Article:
It's funny, because she feels bad about going to work. She feels like she misses all of the good stuff like, first steps, first words, blah blah blah. But all of the best of Isaiah comes from her. He's smart, like his Mama. He's fierce, like his Mama. He's loving like his Mama.

When Mom comes home everything changes. Toddler and dog run to the door as though I hadn't been sitting with them all day. Feeding schedules are out the window. EVERYTHING changes, because "The Momma" is home.

As a stay-at-home-dad I still rely on Mom. What did he do this morning at 5am? Do I need to take him for more walks? Is that too much greasy food? What books did you read him to bed? What creams should I put on his shitty butt? He feels warm to me, should I call 911?

She worries, but she doesn't need to. Katherine is the best mother I have ever known. I can only stay at home with our kid, because I know that she'll come home. Without Kat, I'd have to teach him guitar so we could play Eric Clapton duets on the red line to make change (though to be honest, we'd be GOOD).

My wife is the best mother I've ever known. Isaiah and I are lucky to have her.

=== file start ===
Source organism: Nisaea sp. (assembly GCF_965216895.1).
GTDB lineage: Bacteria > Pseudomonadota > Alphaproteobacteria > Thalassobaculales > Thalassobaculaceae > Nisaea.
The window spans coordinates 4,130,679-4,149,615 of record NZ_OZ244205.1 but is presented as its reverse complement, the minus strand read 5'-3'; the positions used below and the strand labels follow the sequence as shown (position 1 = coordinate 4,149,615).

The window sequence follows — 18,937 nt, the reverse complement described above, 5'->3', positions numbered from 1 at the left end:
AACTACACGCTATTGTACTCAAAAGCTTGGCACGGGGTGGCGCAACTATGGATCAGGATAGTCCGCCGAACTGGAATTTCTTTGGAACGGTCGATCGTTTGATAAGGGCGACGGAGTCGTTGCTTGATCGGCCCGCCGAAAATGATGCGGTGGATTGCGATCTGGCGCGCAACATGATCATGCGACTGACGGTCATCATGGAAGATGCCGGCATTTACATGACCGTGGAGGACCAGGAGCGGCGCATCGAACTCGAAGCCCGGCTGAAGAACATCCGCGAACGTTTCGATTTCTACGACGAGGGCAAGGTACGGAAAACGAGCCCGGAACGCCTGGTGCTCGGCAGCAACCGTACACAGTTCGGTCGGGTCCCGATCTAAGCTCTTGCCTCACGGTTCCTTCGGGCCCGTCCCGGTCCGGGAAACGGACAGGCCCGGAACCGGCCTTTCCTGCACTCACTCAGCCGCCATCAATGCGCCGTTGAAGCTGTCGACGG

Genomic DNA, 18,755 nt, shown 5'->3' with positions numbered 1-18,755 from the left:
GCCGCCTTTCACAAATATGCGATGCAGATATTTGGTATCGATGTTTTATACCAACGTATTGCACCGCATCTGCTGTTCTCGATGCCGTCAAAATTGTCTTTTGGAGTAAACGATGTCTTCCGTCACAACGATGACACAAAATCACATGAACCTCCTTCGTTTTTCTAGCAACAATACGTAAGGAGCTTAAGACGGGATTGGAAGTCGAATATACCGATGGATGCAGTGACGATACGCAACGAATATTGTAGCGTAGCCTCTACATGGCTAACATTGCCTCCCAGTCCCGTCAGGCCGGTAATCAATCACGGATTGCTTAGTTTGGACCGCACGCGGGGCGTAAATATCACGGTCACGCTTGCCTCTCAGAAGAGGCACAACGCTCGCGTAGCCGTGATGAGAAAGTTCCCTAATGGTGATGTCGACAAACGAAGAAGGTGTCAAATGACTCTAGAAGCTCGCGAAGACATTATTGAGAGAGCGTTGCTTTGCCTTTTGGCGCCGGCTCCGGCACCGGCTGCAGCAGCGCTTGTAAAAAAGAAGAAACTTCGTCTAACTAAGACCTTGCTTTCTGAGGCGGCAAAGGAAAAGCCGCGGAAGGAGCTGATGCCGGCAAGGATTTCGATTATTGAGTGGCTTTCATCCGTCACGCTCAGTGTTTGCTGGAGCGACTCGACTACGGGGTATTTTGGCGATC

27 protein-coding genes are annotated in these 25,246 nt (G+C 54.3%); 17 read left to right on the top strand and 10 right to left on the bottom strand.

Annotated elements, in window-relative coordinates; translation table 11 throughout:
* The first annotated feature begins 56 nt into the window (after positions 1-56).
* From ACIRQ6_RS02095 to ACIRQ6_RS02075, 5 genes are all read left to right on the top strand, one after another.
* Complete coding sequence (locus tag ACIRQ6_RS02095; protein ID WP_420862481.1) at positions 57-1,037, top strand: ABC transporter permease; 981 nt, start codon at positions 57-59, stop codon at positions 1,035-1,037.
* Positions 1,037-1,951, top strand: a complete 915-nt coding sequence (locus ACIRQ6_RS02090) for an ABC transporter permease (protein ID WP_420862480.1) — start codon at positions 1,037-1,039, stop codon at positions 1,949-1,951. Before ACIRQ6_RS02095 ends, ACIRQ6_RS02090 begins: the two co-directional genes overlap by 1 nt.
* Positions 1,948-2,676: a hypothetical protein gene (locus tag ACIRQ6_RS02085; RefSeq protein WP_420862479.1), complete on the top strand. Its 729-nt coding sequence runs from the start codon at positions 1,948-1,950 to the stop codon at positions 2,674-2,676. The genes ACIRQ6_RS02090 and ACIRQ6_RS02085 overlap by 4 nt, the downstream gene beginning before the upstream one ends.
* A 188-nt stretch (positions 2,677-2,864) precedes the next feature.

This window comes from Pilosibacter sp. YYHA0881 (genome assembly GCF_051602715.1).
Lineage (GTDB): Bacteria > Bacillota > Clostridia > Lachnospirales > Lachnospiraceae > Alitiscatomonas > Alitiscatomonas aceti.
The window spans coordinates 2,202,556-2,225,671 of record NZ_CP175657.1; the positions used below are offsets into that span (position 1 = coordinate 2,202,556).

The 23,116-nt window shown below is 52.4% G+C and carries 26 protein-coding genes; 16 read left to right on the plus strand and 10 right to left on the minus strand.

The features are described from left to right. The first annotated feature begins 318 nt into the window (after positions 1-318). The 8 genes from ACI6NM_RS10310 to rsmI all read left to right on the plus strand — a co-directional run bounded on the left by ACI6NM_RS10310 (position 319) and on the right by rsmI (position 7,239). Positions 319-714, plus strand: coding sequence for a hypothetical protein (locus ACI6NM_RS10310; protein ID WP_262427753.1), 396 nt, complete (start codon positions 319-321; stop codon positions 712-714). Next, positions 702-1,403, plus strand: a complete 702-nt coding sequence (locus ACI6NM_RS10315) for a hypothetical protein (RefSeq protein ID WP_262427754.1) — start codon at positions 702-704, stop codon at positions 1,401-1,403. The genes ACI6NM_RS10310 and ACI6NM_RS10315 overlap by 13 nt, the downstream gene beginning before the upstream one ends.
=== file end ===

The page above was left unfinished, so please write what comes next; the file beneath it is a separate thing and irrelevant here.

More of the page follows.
Happy Mother's Day to all of the mothers I didn't mention, but especially to the ones I mentioned. Especially Kate. I love you.


Friday, May 1, 2015

Broken back

I haven't told this story on my silly blog, but it's actually an interesting story, and possibly worth reading. It was a significant event in my formative years. It also says quite a bit about me.

In junior high school I broke my back.

Back at Jefferson Jr. High I ran cross country, track, and played basketball. I'm not sure how I injured myself. I used to high jump with the opposite foot of a normal right-hander. As a result, rolled off the mat after a jump and gave myself a concussion. I ran 100 meter hurdles. And playing basketball was never good for my knees or back.

I'm pretty sure, I didn't break my back running cross country. And as a side note, I hated cross country.